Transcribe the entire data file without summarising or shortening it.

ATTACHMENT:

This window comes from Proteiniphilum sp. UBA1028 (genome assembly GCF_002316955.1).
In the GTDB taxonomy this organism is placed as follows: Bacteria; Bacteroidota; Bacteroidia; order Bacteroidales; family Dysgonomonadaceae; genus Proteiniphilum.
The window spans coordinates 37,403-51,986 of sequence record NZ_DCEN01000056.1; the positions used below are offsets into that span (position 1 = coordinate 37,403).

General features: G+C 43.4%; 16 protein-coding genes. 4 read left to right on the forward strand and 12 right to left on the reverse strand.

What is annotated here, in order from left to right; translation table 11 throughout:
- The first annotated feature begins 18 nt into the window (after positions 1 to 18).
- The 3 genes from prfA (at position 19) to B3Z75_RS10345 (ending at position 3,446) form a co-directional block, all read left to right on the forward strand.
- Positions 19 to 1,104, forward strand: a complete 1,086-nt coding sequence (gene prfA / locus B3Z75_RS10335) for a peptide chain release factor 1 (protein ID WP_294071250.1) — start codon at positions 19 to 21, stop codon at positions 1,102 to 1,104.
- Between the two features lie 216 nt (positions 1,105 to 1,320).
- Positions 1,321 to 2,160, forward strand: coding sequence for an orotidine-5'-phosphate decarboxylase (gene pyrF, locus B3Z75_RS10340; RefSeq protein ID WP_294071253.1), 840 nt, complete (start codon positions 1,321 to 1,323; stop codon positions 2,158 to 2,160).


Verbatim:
This window comes from Proteiniphilum sp. UBA1028 (genome assembly GCF_002316955.1).
In the GTDB taxonomy this organism is placed as follows: Bacteria; Bacteroidota; Bacteroidia; order Bacteroidales; family Dysgonomonadaceae; genus Proteiniphilum.
The window spans coordinates 37,403-51,986 of sequence record NZ_DCEN01000056.1; the positions used below are offsets into that span (position 1 = coordinate 37,403).

General features: G+C 43.4%; 16 protein-coding genes. 4 read left to right on the forward strand and 12 right to left on the reverse strand.

What is annotated here, in order from left to right; translation table 11 throughout:
- The first annotated feature begins 18 nt into the window (after positions 1 to 18).
- The 3 genes from prfA (at position 19) to B3Z75_RS10345 (ending at position 3,446) form a co-directional block, all read left to right on the forward strand.
- Positions 19 to 1,104, forward strand: a complete 1,086-nt coding sequence (gene prfA / locus B3Z75_RS10335) for a peptide chain release factor 1 (protein ID WP_294071250.1) — start codon at positions 19 to 21, stop codon at positions 1,102 to 1,104.
- Between the two features lie 216 nt (positions 1,105 to 1,320).
- Positions 1,321 to 2,160, forward strand: coding sequence for an orotidine-5'-phosphate decarboxylase (gene pyrF, locus B3Z75_RS10340; RefSeq protein ID WP_294071253.1), 840 nt, complete (start codon positions 1,321 to 1,323; stop codon positions 2,158 to 2,160).